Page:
Unfortunately, all story missions initially require someone to beat them with assigned characters. It’s understandable, since some characters will take the focus in specific situations, it’s best to level up girls equally and such an action forces people to go outside their comfort zones and explore. But this is a game in which each heroine plays differently. I’m most comfortable using Yomi, Ikaruga, Yagyu and Homura because I like the reach of their weapons and ability to easily hit multiple enemies with each swing. Levels where I’m forced to use characters like Katsuragi and Hibari, close-combat fighters, don’t end well.

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Some may find Senran Kagura 2 leans a little too much toward repetition, but the extra content is diverse enough to keep people playing. There are multiple modes in the game, with experience, clothes and weapons that offer cosmetic changes and Shinobi Stones that actually serve as rewards. Challenging the story missions, Yoma Nest and Special Missions repeatedly feels worthwhile. The downside: difficulty spikes at boss battles make the grind feel necessary. It’s not a matter of skill, but rather endurance, to defeat them. These brutes have overbearing health bars. Difficulty can be adjusted at the start of each mission, however. Combine that with the fact that experience is earned even when you fail, and you’ll never find yourself stuck.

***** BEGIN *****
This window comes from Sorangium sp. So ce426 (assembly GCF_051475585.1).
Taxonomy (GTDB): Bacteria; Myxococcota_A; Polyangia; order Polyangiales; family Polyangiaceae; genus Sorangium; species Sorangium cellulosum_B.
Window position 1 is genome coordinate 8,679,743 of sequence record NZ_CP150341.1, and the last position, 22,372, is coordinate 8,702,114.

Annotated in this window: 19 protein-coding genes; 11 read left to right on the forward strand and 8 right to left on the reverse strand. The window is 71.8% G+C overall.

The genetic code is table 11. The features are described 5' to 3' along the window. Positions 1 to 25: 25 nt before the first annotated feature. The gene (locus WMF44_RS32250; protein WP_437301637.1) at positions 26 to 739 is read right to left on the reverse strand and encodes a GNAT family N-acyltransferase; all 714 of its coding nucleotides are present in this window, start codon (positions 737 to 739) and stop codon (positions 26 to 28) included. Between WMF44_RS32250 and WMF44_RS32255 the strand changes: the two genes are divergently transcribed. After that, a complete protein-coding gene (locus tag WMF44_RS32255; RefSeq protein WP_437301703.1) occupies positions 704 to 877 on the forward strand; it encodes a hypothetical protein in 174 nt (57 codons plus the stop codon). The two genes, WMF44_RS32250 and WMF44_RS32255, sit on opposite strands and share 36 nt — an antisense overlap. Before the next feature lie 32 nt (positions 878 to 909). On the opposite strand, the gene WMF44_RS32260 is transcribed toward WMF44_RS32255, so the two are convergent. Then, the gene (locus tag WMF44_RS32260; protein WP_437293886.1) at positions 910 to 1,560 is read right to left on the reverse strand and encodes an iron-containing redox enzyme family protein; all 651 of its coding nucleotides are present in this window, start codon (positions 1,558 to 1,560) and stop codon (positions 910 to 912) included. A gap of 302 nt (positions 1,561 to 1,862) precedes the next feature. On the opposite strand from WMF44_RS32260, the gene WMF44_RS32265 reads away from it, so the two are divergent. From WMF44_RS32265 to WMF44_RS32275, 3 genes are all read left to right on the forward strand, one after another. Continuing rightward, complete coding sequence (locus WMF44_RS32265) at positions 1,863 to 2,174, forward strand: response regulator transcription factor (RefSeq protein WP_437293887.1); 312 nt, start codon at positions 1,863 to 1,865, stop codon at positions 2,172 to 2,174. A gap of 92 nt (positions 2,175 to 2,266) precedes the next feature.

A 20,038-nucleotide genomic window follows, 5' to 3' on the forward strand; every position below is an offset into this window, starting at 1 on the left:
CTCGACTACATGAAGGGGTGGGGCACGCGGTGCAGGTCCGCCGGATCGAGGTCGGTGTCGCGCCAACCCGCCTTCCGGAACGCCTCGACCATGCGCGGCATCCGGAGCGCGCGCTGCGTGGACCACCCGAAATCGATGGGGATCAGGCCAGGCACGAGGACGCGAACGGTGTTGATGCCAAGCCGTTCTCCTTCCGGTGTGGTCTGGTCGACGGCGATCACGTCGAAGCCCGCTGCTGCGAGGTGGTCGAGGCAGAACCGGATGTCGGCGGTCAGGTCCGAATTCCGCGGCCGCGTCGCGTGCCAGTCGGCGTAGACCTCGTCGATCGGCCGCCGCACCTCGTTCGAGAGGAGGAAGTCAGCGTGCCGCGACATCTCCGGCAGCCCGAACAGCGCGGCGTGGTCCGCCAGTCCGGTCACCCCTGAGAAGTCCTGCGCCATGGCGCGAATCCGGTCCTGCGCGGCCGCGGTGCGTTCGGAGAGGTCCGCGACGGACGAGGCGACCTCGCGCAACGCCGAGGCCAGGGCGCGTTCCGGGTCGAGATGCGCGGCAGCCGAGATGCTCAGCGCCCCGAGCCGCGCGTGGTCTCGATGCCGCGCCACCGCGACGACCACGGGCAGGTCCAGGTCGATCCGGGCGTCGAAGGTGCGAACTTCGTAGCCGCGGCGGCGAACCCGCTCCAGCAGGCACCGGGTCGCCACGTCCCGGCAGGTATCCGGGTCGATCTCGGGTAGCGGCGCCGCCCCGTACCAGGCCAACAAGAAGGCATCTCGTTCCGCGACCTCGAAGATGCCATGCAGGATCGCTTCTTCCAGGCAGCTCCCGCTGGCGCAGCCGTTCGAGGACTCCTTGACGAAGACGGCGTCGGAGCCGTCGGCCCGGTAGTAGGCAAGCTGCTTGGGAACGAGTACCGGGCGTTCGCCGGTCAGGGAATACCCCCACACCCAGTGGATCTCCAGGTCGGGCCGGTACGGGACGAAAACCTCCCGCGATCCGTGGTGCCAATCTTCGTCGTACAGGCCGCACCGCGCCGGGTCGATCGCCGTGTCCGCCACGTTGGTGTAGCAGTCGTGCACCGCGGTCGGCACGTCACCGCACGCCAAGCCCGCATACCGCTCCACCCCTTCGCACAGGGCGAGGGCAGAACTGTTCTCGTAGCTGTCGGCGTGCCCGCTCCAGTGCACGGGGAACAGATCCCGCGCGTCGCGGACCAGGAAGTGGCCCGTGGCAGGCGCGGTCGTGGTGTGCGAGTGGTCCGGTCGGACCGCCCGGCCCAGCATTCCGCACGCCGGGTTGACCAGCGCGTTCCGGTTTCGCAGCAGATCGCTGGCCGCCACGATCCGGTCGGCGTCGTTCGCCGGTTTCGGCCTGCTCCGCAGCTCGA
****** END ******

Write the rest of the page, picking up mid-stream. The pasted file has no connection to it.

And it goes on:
The number of extras unlocked by the extracurricular activities are helpful incentives. There are multiple outfits to unlock, which are shared among the girls. Weapons that look different, but behave the same, are available. Senran Kagura as a whole is about putting a pretty face forward, and this is the best looking installment on the 3DS. If dressing the girls up in the coolest (or most revealing) clothes, preparing a photo shoot and building a library of photos is something that excites you, you’ll be set.

That’s true about Senran Kagura 2: Deep Crimson as a whole. This is a series that attracts a very particular audience. I’m not saying that’s a bad thing, but there are certain expectations for these games. As long as those are met, fans can be very forgiving. People who love the Hanzo and Hebijo ninja will appreciate the prettier people and places, smoother gameplay and bevvy of content. There are some annoying elements present, like an unaccommodating camera and extraordinarily healthy bosses, but the ability to change difficulty levels and grind in supplemental modes should leave everyone who is interested in the game happy.

Score: 7/10
Publisher: XSEED
Release Date: September 15, 2015
Developer: Tamsoft/Marvelous
Platform(s): 3DS
Questions? Check out our review guide.
A review copy was provided by the publisher or developer for this review.